Many say that stock price is one of the best indicators for a company performance. After all, stock prices settled at levels which are based on the ‘collective wisdom’ of a crowd.
Look at British Airways (IAG). The stock was cruising at high altitude until February this year. Prices hit a severe air pocket when the company received a record £182 million fine from the regulator in March. Since then, the management mishandled one episode after another, from IT glitch to labour relations. All these led to further declines in its stock price. Investors are now pencilling a drop in BA’s future profits.
Technically IAG is mired in a well-defined downtrend (see Featured Chart). Lower lows and lower highs beneath its long-term trend indicator mean the stock is on route to test the 400p round number level. While there appears to be tentative support at 350-400p, developed from the lows established in 2016, until firm solves its pilot problem, bargain hunters are staying clear of this stock. One FT commentator aptly observes ‘pilot’s strike points to deeper British Airways malaise‘.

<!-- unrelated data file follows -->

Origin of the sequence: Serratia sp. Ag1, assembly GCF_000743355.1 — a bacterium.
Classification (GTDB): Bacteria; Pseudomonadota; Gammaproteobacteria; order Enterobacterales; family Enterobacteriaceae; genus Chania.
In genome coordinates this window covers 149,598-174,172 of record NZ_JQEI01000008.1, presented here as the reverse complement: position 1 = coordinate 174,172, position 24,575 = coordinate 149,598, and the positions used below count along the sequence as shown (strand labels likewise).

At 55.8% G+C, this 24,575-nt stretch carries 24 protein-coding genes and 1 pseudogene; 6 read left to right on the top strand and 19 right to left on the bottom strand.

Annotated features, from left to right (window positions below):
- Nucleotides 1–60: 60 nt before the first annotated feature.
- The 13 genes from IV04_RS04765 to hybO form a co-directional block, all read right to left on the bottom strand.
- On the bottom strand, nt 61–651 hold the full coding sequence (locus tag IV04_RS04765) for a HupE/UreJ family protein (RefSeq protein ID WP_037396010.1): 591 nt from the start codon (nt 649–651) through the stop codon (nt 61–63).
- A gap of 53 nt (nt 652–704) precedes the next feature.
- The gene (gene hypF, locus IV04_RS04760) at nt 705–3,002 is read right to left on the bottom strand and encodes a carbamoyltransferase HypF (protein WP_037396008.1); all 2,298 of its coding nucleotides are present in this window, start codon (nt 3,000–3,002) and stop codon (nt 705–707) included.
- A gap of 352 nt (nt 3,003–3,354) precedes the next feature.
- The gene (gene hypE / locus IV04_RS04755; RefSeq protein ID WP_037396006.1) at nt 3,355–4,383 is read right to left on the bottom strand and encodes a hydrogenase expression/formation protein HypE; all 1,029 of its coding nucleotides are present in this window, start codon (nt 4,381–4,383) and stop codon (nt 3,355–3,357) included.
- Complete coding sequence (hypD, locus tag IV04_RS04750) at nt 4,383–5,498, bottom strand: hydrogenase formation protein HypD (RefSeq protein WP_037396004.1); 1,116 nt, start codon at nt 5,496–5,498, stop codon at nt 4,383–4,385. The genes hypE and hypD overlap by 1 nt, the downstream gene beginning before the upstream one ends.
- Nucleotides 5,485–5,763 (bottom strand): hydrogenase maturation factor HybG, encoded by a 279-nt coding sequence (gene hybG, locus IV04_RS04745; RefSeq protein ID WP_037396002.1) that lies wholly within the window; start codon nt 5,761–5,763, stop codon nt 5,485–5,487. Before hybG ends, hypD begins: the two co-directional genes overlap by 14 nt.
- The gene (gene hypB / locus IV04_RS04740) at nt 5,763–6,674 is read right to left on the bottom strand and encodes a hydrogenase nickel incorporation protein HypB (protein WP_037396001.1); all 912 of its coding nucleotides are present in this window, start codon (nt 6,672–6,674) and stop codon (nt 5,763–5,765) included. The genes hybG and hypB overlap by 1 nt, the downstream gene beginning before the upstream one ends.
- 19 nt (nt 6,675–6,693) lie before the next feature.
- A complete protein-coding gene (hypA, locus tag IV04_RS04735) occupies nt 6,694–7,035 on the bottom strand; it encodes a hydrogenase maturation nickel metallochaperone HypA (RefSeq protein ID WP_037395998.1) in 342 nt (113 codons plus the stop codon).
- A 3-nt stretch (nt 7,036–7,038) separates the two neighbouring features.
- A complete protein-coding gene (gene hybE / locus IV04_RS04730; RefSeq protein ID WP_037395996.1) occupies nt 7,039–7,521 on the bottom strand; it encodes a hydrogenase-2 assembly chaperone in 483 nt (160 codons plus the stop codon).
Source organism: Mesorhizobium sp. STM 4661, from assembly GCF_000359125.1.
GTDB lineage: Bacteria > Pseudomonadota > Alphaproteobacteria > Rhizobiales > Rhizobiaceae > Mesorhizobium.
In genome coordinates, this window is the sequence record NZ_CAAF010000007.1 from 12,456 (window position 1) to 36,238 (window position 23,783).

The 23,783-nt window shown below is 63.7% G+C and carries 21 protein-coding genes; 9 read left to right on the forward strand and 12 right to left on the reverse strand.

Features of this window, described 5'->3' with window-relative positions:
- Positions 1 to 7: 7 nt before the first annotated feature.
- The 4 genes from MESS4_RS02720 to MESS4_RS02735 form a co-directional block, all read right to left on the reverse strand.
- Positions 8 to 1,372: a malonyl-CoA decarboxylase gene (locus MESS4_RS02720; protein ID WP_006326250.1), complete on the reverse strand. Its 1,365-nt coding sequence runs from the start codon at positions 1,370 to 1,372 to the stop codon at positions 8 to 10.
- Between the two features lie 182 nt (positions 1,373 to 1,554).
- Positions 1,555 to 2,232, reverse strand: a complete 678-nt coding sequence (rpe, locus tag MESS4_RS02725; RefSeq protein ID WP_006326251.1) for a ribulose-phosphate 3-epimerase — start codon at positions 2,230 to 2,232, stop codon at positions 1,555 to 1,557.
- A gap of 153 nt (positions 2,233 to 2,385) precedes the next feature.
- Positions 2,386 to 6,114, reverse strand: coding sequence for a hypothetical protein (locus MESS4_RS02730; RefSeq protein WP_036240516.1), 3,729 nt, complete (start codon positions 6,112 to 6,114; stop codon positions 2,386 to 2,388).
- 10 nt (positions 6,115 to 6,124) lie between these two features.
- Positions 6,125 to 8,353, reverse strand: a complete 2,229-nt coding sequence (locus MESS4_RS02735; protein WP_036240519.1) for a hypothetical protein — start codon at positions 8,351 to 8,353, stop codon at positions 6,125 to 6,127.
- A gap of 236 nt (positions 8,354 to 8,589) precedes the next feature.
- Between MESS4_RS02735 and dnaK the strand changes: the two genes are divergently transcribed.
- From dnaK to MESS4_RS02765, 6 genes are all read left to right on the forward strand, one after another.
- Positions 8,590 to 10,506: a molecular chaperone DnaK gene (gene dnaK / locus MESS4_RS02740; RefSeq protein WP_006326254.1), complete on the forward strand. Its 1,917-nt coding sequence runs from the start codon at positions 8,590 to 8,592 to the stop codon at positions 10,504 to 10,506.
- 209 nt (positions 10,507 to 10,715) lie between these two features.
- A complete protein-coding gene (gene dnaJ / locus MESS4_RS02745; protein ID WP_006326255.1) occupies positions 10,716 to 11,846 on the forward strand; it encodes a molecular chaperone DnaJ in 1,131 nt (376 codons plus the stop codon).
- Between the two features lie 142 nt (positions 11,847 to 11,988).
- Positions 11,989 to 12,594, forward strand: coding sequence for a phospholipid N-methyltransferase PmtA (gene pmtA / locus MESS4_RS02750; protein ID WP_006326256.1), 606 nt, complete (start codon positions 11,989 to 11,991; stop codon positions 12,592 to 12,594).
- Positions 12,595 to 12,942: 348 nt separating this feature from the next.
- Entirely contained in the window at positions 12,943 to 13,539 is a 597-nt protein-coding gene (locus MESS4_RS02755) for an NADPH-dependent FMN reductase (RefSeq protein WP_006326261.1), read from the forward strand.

Sectorwise, Ryanair (RYA) is also mired in a long-term downtrend. Prices have halved since 2017. So IAG could also be suffering from sector negative factors like Brexit. See also Easyjet (EZJ), which is struggling to overturn its 18-month bear trend.